Anything you plug in the wall and leave plugged in is a potential threat.
    A few years ago the wife picked us up two nice brass lamps to go by our bed.
    One Saturday morning I was lazy so I decided to watch some tv before I crawled out of bed. The lamp that wasnt even on beside me burst into flames.
    I was left snatching the lamp from the wall socket, running through the house and pitching the flaming inferno into the yard.
    Had I not been right there beside it and it being a Saturday there is no doubt we would have lost our home.

    With things being made overseas these days with the cheap parts, leaving anything plugged in is a risk.

    Some simple things for the homeowner to check once in awhile are.
    Run the backside of fingers down the face of the breakers in your electrical panel with the cover still ON it.
    If you feel any heat you should contact a certified electrician to check it out.

    If you have outlets in your home that periodically work have it checked.
    You have a loose connection some where. Loose connections cause heat and wind up as fires.

    Stay away from the cheap lamp cord type drop cords.
    The biggest problem with these is people exceed the ampacity on the cord itself. It melts and starts a fire.

    Check all your lightbulbs. I get calls all the time where people want more light in a room so they stick a 100 watt bulb in a socket rated for 60 watts.
    The end result is excessive heat that will cook the insulation off the wires behind the fixture in your ceiling or attic.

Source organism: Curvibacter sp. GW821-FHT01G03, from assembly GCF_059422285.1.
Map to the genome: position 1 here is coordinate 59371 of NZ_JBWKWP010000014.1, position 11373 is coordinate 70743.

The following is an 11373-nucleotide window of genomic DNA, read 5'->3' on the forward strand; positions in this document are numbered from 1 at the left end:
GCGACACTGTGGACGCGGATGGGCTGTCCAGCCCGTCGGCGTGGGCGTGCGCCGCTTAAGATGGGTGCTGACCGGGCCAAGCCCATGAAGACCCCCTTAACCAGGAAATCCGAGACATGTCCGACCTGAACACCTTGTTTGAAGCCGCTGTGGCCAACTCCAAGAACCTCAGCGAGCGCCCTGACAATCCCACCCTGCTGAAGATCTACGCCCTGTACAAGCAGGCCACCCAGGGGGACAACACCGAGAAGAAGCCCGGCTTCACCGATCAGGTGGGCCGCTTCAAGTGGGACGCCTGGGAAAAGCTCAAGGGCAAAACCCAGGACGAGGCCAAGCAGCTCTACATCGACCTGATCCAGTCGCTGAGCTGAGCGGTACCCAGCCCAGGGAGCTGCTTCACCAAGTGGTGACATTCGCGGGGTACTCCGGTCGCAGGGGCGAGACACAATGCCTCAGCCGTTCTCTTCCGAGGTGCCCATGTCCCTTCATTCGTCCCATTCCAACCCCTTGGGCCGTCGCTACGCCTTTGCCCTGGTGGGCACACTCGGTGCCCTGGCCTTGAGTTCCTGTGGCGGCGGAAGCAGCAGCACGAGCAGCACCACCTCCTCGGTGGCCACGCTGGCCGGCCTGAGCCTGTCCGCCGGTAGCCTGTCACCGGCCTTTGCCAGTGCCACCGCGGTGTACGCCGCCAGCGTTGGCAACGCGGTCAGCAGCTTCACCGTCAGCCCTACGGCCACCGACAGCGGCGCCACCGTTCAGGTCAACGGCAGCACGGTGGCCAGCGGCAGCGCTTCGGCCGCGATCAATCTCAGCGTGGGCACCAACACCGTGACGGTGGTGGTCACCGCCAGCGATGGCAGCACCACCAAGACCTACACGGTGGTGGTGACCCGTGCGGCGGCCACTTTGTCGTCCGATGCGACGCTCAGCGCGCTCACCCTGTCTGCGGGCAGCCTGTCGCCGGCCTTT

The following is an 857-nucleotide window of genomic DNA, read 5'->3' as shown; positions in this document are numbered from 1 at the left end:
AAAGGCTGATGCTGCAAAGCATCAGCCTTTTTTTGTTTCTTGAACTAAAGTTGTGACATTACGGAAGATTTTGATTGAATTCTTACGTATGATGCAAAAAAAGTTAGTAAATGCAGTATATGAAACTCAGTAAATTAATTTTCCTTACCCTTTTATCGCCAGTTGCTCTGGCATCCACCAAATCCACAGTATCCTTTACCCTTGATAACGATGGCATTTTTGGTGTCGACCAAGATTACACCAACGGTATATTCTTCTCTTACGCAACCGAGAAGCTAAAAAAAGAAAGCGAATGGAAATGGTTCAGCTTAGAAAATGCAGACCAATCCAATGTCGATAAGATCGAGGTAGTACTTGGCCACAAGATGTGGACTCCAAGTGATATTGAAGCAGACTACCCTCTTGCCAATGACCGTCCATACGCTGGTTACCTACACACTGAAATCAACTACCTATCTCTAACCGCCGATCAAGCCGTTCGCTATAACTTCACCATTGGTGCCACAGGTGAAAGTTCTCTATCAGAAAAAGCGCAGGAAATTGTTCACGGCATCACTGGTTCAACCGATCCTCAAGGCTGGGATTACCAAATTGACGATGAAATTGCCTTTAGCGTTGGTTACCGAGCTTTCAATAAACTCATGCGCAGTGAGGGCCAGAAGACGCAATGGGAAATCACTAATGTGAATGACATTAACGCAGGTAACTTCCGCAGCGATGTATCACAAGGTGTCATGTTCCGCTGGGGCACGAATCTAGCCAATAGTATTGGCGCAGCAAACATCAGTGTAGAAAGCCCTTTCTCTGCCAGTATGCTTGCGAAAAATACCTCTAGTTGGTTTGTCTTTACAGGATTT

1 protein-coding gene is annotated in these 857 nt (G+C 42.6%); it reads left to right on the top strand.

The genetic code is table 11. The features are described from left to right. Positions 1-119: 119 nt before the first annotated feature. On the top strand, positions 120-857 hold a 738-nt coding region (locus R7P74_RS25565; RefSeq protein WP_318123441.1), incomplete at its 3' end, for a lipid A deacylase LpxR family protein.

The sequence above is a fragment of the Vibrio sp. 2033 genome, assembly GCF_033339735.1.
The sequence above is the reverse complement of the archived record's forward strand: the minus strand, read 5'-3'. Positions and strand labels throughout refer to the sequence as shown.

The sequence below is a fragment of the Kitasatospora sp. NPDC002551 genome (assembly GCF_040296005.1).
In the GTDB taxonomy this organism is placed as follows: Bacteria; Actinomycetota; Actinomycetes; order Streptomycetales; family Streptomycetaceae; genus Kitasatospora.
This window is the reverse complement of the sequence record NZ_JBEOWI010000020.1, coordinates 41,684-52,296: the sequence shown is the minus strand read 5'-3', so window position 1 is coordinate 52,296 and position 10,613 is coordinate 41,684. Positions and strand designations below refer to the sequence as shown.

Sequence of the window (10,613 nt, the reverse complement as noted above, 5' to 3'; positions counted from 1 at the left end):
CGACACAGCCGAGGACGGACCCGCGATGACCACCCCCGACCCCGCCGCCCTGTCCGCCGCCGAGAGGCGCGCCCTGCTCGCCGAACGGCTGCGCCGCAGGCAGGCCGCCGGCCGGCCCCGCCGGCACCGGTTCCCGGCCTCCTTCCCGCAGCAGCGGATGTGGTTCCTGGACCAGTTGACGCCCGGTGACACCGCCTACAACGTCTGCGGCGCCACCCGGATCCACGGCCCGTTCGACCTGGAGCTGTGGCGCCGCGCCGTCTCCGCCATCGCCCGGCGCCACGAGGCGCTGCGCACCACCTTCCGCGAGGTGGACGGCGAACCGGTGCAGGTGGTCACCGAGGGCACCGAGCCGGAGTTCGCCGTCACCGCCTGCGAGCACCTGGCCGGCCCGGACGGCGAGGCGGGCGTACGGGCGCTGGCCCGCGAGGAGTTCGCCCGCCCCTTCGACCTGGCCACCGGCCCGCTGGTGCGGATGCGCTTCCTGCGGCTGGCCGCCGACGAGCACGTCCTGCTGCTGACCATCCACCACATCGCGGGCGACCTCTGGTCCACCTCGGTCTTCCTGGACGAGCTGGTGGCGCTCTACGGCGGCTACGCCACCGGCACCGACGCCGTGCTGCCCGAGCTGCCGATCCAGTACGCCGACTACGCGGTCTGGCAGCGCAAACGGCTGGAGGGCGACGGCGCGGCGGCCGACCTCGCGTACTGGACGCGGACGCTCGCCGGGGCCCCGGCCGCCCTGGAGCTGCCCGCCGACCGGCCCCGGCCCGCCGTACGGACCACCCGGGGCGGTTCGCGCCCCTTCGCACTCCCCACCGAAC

This week I had toaster. I decided to make some toast so I threw two slices of bread in it and a minute later it was smoking and burned my toast. So I cut the darkness all the way down, same thing.
    It went out the door banished from my house and destined for the landfill.
    Get rid of suspect appliances.

    Now this is the biggy. We are operating on computers here and hopefully all of use surge protectors to plug all these gizmos into.
    DO NOT leave these things laying on the floor. Mount them on the wall, preferably a sheetrock or plaster wall as it is a fire rated material and away from combustible material like drapes , carpet and paper.
    A power surge strip can become damaged from a surge and still be operable and you never know it causing it to generate heat.
    I have a friend that was working in his backyard and someone hollered at him and pointed to his house. His wife and kid were asleep upstairs. It burned 80% of his home before it was put out. That surge suppressor was on the kitchen counter with a laptop plugged into it.
    They were lucky with no personal injuries but were displaced for months from their home.
  5. olefin

    olefin New Member

    Interesting reading HERE about that same Internet FW. Seems it's been circulating for years. I saw it couple years ago.

    Glade manufacturer says it's a rumor.
  6. Cheryl

    Cheryl Well-Known Member

    Thanks Mark! I printed those out to take home and check them out.